Colorado to offer blind residents free audio assistance

Colorado will offer blind and low-vision residents free access to visual interpretation app Aira when visiting state agencies.
A screenshot of the Aira app, courtesy of the Colorado OIT.

Blind and low-vision Coloradans visiting state-agency offices or accessing digital services can now access a live audio-description service to help guide them through their visits, state officials announced Thursday.

Colorado Lt. Gov. Dianne Primavera and the Governor’s Office of Information Technology announced that blind and low-vision residents seeking to access state-government services can now access a mobile app called Aira, which connects users to live interpreters. Use of the service will be offered free of cost for up to 30 minutes per session, Primavera said. (The app’s retail plans start at $65 for 15 minutes a month.)

The Aira app works by sending live-streamed video from the user’s phone or tablet camera to a seeing interpreter, who then describes what they they see to the caller in real-time. Interpreters are available 24 hours a day, and are trained to describe a caller’s surroundings, help them with navigation or answer other questions, according to the company’s website.

The interpretation service is available at no cost to residents when visiting state-managed locations such as Department of Motor Vehicle bureaus, state parks, colleges, and workforce centers. Aira is also available to residents accessing state-run websites.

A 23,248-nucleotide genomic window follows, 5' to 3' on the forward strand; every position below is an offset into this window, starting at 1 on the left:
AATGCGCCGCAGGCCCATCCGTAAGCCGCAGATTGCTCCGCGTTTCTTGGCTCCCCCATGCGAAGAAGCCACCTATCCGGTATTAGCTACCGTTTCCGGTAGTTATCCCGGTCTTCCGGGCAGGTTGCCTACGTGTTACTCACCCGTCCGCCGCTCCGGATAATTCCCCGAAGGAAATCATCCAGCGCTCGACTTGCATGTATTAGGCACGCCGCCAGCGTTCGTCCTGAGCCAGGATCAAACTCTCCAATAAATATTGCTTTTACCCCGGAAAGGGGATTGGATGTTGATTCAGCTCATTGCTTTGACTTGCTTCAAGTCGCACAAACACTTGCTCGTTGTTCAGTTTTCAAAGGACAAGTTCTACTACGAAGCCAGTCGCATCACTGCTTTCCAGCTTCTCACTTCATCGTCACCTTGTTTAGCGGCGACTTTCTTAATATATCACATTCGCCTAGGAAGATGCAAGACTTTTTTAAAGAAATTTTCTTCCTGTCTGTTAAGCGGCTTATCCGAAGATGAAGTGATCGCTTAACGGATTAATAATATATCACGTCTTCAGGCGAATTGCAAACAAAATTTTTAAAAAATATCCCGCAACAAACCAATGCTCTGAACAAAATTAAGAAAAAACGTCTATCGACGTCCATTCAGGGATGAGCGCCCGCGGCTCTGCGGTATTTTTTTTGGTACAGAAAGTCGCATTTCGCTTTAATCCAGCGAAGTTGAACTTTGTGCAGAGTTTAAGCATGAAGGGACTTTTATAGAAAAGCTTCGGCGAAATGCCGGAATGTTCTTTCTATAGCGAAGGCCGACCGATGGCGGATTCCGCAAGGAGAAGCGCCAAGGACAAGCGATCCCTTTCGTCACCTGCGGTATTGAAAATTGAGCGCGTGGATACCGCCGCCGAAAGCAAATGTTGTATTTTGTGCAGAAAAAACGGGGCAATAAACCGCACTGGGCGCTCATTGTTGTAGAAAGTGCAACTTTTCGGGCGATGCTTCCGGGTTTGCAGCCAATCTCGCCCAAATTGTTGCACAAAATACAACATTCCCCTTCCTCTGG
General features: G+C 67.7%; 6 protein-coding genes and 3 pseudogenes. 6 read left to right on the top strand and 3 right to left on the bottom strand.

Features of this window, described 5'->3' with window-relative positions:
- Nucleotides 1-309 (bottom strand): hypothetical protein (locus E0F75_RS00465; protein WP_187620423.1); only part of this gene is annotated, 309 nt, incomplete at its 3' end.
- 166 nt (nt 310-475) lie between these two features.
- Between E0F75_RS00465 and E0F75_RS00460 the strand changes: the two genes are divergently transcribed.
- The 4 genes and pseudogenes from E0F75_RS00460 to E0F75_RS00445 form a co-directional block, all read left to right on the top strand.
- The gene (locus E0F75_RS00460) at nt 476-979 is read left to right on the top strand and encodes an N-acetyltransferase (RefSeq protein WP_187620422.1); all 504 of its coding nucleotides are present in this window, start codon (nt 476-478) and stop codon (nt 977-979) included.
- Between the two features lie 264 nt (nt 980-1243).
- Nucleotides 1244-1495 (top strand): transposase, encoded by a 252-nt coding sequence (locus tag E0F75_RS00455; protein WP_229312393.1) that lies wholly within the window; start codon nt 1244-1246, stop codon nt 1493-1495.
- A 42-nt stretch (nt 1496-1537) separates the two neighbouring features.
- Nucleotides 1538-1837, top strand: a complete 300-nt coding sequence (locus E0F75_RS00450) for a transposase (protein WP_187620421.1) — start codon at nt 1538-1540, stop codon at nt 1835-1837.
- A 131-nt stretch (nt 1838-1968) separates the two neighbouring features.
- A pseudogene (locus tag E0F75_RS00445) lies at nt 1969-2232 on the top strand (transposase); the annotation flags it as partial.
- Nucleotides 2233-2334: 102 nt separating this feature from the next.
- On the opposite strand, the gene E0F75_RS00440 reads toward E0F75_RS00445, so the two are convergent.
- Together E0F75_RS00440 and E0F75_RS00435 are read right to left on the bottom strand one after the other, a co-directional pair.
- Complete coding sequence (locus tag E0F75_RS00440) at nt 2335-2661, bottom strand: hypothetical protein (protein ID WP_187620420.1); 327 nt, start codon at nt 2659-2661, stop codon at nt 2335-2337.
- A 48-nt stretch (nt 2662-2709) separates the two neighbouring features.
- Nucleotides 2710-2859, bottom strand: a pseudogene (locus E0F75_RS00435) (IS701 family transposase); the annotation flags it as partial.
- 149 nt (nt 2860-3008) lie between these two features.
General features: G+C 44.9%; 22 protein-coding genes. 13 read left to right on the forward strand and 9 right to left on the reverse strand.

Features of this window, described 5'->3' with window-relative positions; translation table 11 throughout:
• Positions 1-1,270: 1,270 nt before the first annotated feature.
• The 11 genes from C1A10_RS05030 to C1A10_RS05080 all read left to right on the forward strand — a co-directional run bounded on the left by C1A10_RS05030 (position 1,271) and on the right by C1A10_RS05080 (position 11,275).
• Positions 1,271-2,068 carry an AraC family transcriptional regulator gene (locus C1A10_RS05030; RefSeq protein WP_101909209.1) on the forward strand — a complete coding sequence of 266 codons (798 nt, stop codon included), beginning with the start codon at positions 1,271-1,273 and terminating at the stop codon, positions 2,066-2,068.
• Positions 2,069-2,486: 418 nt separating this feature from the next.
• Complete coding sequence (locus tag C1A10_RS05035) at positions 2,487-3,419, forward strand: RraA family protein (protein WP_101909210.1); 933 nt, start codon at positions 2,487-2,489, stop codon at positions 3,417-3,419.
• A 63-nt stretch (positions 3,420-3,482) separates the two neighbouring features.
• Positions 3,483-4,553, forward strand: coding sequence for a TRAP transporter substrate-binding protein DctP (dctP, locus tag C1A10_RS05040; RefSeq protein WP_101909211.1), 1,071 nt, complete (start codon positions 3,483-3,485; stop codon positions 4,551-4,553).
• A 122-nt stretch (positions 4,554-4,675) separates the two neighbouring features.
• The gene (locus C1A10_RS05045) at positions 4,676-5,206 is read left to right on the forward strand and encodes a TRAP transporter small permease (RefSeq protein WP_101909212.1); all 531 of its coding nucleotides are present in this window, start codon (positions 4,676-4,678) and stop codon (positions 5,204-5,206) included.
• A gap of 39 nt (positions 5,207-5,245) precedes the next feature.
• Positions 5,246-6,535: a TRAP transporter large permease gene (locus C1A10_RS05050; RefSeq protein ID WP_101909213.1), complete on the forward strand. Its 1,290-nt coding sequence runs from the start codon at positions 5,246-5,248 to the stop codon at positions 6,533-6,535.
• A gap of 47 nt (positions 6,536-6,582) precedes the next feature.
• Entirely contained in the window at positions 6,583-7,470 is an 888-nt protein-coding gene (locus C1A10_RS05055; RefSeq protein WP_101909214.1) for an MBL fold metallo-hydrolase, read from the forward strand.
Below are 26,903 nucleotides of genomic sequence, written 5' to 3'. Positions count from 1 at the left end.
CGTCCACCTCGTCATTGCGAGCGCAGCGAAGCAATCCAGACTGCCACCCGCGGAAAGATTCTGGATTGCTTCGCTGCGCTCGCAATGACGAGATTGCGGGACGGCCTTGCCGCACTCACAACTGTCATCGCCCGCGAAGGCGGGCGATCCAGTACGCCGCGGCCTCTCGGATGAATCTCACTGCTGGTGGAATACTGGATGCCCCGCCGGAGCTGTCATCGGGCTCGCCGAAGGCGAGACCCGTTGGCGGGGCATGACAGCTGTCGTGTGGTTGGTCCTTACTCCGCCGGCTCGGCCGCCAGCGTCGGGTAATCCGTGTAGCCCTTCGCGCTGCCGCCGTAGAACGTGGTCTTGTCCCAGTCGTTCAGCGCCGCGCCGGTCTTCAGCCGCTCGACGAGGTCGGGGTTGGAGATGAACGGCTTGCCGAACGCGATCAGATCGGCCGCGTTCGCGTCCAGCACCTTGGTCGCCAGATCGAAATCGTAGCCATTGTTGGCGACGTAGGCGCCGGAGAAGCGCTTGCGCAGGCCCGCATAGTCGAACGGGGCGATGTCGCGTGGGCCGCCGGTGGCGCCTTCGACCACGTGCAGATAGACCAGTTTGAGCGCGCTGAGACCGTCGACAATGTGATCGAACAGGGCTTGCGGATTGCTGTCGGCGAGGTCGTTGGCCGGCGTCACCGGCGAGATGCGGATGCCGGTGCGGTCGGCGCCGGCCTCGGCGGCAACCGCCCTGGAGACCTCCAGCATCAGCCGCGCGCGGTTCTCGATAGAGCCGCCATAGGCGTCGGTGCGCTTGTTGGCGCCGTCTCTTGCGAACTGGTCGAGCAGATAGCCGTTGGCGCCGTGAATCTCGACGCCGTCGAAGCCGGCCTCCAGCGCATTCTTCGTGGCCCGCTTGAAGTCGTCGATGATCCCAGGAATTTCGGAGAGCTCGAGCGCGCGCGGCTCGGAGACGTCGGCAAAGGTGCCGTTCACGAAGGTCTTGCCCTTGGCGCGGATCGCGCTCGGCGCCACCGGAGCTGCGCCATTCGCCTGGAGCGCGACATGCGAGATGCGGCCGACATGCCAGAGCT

Aira has previously partnered with companies such as McDonald’s and Starbucks, and is available on dozens of college campuses. The State of Connecticut offers it to users of public transit lines, as well as to passengers at the Hartford airport.

“The Aira service is another step forward in reducing barriers to state services through digital solutions, which brings us closer to creating a truly equitable, inclusive customer experience for all Coloradans,” state Chief Information Officer Anthony Neal-Graves said in a press release.

Theresa Montano, a senior accessibility solutions architect in the Office of Information Technology, said in the press release that she had used Aira’s service personally and professionally for six years, and found it “invaluable”.

“With the help of their agents, I have been able to deliver strategy plans and review project plans and progress charts that once were impossible without the help of a sighted teammate,” said Montano, who is blind.

“Knowing Aira is always available has relieved stress in completing my work and has been invaluable since we began working remotely,” Montano said. “I am thrilled that we will be able to help blind and low-vision Coloradans gain that same sense of relief when they interact with the state.”

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